Renaming spree: Erasing Muslim heritage
By Amulya Ganguli
Uttar Pradesh Chief Minister Yogi Adityanath has lived up to his reputation as a Hindutva hawk. There has been no mellowing of his attitude as is common in the cases of other hardliners ascending to the seat of power. Instead, he has taken the opportunity of the authority provided by political power to tell the province and the country that Hindu symbols and signs are of overriding importance.
Hence, the concept of a huge statue of Lord Ram on the banks of the Saryu, whole-hearted support to the Ram temple movement and the erasure of Muslim names of towns.
Starting with the renaming the Mughal Sarai railway junction, familiar to countless travellers, after a person who is little known outside the Hindutva camp -- Deen Dayal Upadhyay -- the Adityanath government has been energetically engaged in changing the names of other places as well.
These include Allahabad, which has become Prayagraj, Faizabad, now Ayodhya, and Muzaffarnagar, which may soon be called Laxmi Nagar if the government accepts the suggestion to this effect by Bharatiya Janata Party (BJP) MLA Sangeet Som, who had called the Taj Mahal a "blot" on Indian culture.
Encouraged by Adityanath, Gujarat Chief Minister Vijay Rupani has suggested the name of Karnavati for Ahmedabad. Not to be left behind, the BJP's ally, the Shiv Sena, has sought a time-frame for renaming Aurangabad and Osmanabad.
Hyderabad, too, is under the Hindutva scanner, for the BJP has said that if it won the assembly elections in Telangana, it will name the city as Bhagyanagar.
Although cities have been renamed in the past -- Chennai for Madras, Mumbai for Bombay, Kolkata for Calcutta -- the idea was generally to revive an old name such as the association of Madras/Chennai with a 16th century ruler, Chennappa Naicker.
Or to pay homage to a local deity, Mumbadevi, as in the case of Bombay. Or to bring a name phonetically close to the way it is locally pronounced like Kolkata.
But rarely has been a city renamed with the sole purpose of highlighting a Hindu name and snubbing Muslims.
True, the names of roads and localities (such as Clive Street or Connaught Place) associated with the British rulers were changed. But these steps were taken to do away with a colonial connection although the names of "friendly" foreigners were retained, as in the case of the Corbett National Park.
But the saffron brotherhood's present drive is motivated solely by a desire to erase all signs of Muslim heritage, presumably because of the belief that the community does not -- or at least should not -- have any place in the country.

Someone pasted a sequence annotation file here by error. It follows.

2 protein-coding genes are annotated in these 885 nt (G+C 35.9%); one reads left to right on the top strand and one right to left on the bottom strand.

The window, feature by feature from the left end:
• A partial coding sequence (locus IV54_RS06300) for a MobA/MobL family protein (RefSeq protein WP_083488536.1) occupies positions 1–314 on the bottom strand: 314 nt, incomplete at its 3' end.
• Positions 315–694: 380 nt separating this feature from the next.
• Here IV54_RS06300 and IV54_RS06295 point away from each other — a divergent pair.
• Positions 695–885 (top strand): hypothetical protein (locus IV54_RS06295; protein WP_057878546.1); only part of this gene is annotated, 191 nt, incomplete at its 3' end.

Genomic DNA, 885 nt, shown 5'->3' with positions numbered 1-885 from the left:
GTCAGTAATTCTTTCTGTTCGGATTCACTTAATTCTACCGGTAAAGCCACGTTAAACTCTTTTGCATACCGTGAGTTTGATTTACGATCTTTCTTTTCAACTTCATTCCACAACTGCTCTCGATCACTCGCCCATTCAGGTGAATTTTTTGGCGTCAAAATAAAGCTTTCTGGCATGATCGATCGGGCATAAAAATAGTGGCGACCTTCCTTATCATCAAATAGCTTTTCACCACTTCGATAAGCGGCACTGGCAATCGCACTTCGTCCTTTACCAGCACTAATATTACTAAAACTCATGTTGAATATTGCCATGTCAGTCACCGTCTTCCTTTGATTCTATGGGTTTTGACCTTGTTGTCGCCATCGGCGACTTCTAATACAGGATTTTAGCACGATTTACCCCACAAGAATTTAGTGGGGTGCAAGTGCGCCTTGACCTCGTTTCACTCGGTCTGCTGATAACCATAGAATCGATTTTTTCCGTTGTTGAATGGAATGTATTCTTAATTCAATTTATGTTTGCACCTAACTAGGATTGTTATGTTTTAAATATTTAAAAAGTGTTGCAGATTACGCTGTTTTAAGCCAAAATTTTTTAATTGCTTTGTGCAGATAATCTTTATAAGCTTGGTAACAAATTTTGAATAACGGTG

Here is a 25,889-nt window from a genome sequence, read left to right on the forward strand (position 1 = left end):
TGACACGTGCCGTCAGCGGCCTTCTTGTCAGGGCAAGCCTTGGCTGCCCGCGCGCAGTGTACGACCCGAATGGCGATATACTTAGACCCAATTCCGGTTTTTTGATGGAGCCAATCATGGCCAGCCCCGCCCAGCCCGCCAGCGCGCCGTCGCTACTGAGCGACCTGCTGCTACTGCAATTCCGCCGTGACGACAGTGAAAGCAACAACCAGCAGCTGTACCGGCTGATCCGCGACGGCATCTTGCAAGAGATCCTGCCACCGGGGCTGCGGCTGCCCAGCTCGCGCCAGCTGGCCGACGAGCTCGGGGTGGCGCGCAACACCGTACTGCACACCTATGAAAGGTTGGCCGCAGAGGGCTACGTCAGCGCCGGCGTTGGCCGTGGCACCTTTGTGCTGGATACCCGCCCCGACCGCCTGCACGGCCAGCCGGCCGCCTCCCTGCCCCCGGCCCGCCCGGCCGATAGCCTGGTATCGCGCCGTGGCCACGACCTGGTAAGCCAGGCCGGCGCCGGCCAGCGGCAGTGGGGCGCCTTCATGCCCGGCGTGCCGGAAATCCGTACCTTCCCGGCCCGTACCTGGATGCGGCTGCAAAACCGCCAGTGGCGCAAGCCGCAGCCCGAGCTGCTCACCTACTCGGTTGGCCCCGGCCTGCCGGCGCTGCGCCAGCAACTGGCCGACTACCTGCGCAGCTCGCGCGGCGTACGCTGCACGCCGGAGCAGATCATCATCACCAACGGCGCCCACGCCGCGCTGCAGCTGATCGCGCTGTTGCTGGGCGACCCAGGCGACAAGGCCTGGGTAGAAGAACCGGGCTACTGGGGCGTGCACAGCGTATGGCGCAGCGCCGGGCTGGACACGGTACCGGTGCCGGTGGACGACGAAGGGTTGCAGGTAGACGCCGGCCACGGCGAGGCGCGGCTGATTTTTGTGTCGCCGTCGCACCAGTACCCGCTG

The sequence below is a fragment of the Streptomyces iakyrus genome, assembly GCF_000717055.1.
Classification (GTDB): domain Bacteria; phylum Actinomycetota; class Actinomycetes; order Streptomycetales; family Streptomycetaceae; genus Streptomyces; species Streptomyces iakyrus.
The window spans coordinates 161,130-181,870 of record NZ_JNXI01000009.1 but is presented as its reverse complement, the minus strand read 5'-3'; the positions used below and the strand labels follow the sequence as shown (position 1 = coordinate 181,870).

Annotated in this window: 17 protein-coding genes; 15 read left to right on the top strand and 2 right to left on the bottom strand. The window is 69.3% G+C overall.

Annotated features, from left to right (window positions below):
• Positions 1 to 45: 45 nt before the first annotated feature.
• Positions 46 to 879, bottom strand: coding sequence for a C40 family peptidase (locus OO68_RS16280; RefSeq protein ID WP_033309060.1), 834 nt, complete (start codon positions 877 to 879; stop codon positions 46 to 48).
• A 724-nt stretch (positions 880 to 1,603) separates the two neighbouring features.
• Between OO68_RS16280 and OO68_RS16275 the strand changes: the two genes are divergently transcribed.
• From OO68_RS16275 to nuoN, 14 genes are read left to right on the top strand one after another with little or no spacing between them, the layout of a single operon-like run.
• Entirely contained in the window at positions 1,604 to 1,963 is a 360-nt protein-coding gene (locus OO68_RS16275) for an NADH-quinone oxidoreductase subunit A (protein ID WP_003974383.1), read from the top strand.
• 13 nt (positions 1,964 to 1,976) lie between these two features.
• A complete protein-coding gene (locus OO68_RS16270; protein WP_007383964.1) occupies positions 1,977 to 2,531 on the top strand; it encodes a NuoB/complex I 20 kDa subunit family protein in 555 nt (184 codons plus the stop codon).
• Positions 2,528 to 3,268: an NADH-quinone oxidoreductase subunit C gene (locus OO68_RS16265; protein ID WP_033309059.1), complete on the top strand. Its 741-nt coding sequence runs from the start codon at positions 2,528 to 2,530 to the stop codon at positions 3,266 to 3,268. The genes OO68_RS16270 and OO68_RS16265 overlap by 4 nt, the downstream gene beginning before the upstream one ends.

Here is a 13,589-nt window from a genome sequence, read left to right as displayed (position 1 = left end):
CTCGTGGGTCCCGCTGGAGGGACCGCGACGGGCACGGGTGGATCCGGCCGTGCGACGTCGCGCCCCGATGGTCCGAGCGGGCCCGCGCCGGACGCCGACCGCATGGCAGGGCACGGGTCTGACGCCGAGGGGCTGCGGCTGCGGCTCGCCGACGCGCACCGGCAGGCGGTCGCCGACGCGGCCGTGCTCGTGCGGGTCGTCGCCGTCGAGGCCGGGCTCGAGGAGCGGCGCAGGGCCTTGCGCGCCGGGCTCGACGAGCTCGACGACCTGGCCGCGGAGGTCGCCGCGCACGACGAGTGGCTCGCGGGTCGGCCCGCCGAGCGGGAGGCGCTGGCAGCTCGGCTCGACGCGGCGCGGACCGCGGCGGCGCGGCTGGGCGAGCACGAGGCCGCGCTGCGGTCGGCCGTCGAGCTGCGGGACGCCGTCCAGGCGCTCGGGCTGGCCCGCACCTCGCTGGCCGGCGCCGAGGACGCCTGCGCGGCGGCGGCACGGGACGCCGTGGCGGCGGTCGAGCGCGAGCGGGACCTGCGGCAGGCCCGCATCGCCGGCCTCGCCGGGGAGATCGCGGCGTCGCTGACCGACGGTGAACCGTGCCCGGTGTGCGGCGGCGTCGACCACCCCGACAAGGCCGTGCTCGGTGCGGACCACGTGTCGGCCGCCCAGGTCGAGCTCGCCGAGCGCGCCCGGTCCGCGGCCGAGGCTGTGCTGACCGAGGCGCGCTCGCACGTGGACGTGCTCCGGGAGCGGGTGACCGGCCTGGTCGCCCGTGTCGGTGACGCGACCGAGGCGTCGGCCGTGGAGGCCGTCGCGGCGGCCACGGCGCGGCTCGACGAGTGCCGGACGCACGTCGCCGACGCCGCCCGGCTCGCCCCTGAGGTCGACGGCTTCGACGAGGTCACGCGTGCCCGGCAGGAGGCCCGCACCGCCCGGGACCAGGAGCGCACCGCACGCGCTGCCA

Hence, BJP MP Vinay Katiyar's advice to Muslims living in India to go to Pakistan or Bangladesh.
The Rashtriya Swayamsevak Sangh (RSS) and the BJP apparently hold the view that the Mughals and the Muslim rulers before them as well as their co-religionists today are basically aliens although the Mughals and the others made India their home unlike the British.
Although the RSS chief, Mohan Bhagwat, argued at a three-day conclave in Delhi that Hindutva is incomplete without Muslims -- thereby acknowledging the country's multi-religious identity, which is the secular camp's view -- Adityanath's acts show that the case for accommodation is not accepted by the Hindutva hawks.
To them, the replacement of the signs of Muslim presence in the country is an expression of Hindu pride just as the demolition of the Babri masjid in 1992 and the Gujarat riots of 2002 were cited as instances of Hindu "awakening".
Obviously, multicultural tenets are anathema to the Hindutva brigade as they militate against the "one nation, one people, one culture" ideals of a Hindu rashtra, where the minorities will be second class citizens.
The Hindus-only tunnel-vision of the hardliners ignores the fact that India is the birthplace of four religions -- Hinduism, Buddhism, Sikhism and Jainism -- and the home of the followers of three other faiths -- Islam, Christianity and Zoroastrianism, not to mention the animism of the tribals.
Even if the urgency of the present erasing of Muslim signs in the twilight years of Narendra Modi's government is due to the apprehension in ruling circles that the inadequacies of the government have left it with no option but to play the Hindu card with greater fervour, it is clear that the tactic has only brought to the fore the long-standing anti-minority outlook of the Sangh Parivar.
It is also self-evident that the occasional homilies of the RSS bigwigs in favour of accommodating Muslims and the lectures favouring pluralism given by prominent guest speakers before RSS cadres have little practical effect.
In contrast, the humiliating wiping out of little bits of India's past with their Muslim associations can only widen the gulf between the Hindus and the country's largest minority community even if the latter understands the crass political intent of the provocative acts, which have the support of only the BJP and other saffron outfits, and not of the Hindus in general.
As for the political saffronites, it has been a step by step process from the rewriting of history when Murli Manohar Joshi was the human resource development minister in order to present the Middle Ages as a time of constant conflict between Hindus and the "invaders", to the latest attempt to obliterate the concept of a composite culture or the Ganga-Jamuni tehzeeb (culture), as it is known in Uttar Pradesh.
(Amulya Ganguli is a political analyst. The views expressed are personal. He can be reached at email@example.com)
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